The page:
As Cupid draws back his bow, according to
statistics, the likely recipients will be workers in the workplace.
A survey conducted for Lloyds TSB revealed that more than 70% of
workers have had a relationship with someone they have worked with.
A third said they met their life partner at work.
Copyright 2006 - 2010 Taylors Solicitors
Office relationships can be a taboo subject. Romances are frowned
upon as they may lead to lower production, a decline in standards
and intense atmospheres (depending on the relationship is
progressing). The real fear for Employers is when the
relationship turns sour.
This can create a divide, not only between the two individuals but
their co workers. Some co-workers may feel uncomfortable due to
divided loyalties. Inevitably this does lead to a decline in
production with distracting tensions in the workplace.
It is often upon the break down of a relationship that legal claims
may follow such as the high profile case of Faria Alam's
relationship with Sven-Goran Eriksson. The FA had to defend claims
of Constructive Dismissal, Sexual Harassment and breach of contract.
It is when a relationship becomes non-consensual that a claim for
Sexual harassment may follow. Sexual Harassment is now defined in
its own right and encompasses "unwanted conduct on the grounds of
that persons sex" and/or " where a person engages in any form of
unwanted verbal, no-verbal or physical conduct of a sexual nature
that has he purpose or effect of violating that person's dignity, or
creating an intimidating, hostile, degrading, humiliating or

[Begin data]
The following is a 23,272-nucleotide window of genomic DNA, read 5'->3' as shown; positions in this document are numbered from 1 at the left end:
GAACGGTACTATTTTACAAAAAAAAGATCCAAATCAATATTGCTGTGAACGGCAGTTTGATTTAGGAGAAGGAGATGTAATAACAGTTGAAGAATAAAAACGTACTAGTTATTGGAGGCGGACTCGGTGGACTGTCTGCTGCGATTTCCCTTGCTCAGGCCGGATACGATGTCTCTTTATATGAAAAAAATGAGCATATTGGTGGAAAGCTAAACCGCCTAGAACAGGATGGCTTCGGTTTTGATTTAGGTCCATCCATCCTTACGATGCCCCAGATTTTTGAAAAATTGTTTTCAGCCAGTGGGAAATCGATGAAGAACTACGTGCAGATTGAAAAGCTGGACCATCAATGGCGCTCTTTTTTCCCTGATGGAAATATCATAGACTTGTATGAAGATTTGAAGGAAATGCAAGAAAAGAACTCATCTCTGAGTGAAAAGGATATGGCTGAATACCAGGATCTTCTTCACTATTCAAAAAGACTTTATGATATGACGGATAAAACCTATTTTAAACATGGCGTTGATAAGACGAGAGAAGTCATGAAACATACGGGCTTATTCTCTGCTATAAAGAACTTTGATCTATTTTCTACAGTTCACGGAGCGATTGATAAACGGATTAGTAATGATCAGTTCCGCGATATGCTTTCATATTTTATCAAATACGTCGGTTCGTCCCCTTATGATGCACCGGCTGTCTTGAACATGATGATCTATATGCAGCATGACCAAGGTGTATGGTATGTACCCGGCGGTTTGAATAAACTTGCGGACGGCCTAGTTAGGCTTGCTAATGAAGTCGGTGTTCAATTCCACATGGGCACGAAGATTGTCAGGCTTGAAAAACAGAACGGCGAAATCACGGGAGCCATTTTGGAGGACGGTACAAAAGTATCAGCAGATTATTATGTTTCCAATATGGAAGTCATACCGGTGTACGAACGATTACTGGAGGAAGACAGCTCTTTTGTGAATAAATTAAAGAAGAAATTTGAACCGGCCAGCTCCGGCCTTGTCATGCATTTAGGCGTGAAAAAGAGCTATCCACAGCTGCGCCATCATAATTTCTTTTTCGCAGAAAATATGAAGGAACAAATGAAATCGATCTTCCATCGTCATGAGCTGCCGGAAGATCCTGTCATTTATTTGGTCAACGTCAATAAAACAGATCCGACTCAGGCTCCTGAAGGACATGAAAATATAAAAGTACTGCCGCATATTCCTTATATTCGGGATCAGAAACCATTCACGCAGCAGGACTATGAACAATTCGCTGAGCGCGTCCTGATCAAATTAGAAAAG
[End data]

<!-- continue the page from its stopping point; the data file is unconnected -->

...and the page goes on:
offensive environment for that person" It is therefore easy to see
how this definition could be easily satisfied when one party to the
relationship still desires the relationship to be continuing.
Remember, an employer can be vicariously liable for the actions of
its employees' in the course of their employment, not only for
Sexual Harassment but also under the Protection from Harassment Act
1997 (to which there will be no defence if the conduct is
There is a defence to vicarious liability for Sexual Harassment and
that is where an Employer can demonstrate that that they took all
reasonable steps to prevent harassment from occurring. This would
include your Equal Opportunities policy and implementation.
The use of Love Contracts (a US prodigy) are now being considered by
major companies in the UK Such Love Contracts would place an
obligation on individuals to disclose when they embark upon a
relationship with a fellow colleague and confirm that it is
The may also impose an obligation to notify the Employer as soon as
the relationship ends (enabling the Employer to take reasonable
steps to avoid harassment issues arising). Some will set out the
boundaries to stay within in particular the need to keep their
relationship strictly professional whilst at work.
Others may give the Employer the right to consider a transfer of one
of the individuals, or alter duties to keep them apart at work.
These contracts could be incorporated into the Staff handbook or a
separate code of conduct created.
Whether Love Contracts would be enforceable largely depends on what
it is seeking to do. A complete ban on office relationships for
example may not hold water. Likewise the dismissal of one or both of
the individuals may be unfair. Imposing a transfer may give rise to
a constructive dismissal claim. As usual it all depends on what is
reasonable in all the circumstances.
At the very least the Love Contract would entitle you to find out
about the relationship earlier on, set out guidelines for the
individuals to follow and allow you to take necessary steps should
the relationship fail.